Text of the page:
Disneyland shuts down 2 cooling towers after Legionnaires' disease sickens park visitors

Alicia Farmer
November 11, 2017

County health officials say 12 people contracted the lung disease, including one Disneyland employee, with one person who had not visited the park ultimately dying. An estimated 13,000 cases a year result in hospitalization around the country, which works out to about 35 people a day nationwide.

The towers were found to be contaminated with Legionella bacteria, according to the Orange County Health Care Agency, as reported by the Los Angeles Times. Of that total, nine had visited the park in September, and the remainder lived or traveled in Anaheim.

The water towers are situated in a backstage area near the New Orleans Square Train Station, and are more than 100 feet from areas accessible to guests, according to a Disneyland Resort spokeswoman.

Legionnaire's Disease is a serious lung infection most often caused by inhaling microscopic water droplets tainted by the bacteria legionella. Eight were visitors who stayed in Anaheim between September 12 and September 27, one was employed there, two were residents of the city, and one lived in another county but worked in Anaheim.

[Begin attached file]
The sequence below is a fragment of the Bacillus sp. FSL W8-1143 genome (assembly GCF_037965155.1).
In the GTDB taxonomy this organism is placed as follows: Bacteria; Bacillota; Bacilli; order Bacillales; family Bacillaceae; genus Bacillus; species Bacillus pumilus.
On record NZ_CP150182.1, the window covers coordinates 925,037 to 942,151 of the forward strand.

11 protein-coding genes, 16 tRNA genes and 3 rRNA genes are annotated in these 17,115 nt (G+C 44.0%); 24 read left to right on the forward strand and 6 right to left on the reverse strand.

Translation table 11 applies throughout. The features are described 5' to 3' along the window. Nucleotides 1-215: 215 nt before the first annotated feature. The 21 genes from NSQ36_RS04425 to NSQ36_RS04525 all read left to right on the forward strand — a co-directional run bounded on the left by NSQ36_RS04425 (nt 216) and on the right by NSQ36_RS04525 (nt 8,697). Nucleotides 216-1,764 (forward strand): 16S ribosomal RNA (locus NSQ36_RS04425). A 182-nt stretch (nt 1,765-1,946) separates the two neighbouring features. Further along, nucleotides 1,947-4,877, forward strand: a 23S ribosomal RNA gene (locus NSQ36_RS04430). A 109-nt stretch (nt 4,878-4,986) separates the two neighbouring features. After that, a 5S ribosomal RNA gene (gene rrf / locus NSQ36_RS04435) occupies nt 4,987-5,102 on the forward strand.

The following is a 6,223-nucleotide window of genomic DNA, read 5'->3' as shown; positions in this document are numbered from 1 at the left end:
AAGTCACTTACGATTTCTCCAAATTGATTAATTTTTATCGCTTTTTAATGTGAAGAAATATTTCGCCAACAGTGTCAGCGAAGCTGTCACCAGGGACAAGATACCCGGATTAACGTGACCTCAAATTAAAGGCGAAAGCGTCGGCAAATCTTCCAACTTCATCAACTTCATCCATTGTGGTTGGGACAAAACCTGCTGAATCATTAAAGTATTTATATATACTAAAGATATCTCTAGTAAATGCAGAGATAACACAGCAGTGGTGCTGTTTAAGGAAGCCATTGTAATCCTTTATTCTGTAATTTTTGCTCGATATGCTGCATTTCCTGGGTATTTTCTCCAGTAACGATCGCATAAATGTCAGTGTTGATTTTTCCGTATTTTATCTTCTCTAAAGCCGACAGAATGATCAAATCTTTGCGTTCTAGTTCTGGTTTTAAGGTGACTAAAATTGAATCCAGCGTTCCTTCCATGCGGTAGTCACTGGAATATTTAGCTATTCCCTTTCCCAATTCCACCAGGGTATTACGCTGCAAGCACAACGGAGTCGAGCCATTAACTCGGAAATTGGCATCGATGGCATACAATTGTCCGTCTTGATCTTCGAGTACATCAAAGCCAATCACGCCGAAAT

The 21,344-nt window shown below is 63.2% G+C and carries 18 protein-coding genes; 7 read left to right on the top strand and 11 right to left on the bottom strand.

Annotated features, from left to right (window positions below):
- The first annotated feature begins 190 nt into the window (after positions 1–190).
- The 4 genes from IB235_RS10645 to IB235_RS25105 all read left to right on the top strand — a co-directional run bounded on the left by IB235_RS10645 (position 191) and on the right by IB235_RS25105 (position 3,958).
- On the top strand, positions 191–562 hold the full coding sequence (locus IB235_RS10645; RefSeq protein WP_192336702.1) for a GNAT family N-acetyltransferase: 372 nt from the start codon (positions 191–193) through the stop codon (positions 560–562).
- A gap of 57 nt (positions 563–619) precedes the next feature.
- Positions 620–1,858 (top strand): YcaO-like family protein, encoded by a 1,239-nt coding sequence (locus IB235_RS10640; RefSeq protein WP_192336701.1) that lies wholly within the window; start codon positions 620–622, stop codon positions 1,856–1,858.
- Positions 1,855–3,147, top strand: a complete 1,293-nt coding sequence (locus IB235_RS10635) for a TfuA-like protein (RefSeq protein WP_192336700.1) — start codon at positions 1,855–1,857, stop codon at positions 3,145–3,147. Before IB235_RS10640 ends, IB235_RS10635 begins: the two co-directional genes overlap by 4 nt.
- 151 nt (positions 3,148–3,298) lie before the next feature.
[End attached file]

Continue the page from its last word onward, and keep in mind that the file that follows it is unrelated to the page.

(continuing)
The health agency said there is no ongoing risk to the public and no other cases have been reported, although they cautioned public health officials to be aware of the situation.

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Case ages range from 52-94. The towers will reopen after it's confirmed they are no longer contaminated.

On November 3, Disney reported that routine testing had detected elevated levels of Legionella in two cooling towers a month earlier, and they were disinfected, according to the health agency.

"On October 27, 2017, when the Disneyland Park was identified as a common location of eight (8) cases, HCA contacted the Disney organization and set up site visits at the Park to assess potential sources".

The county health agency alerted health care providers to keep an eye on anyone who visited Anaheim or Disneyland and contracted Legionnaires' disease before November 7. While many people have no symptoms, it can cause serious pneumonia and prove unsafe to those with lung or immune system problems.

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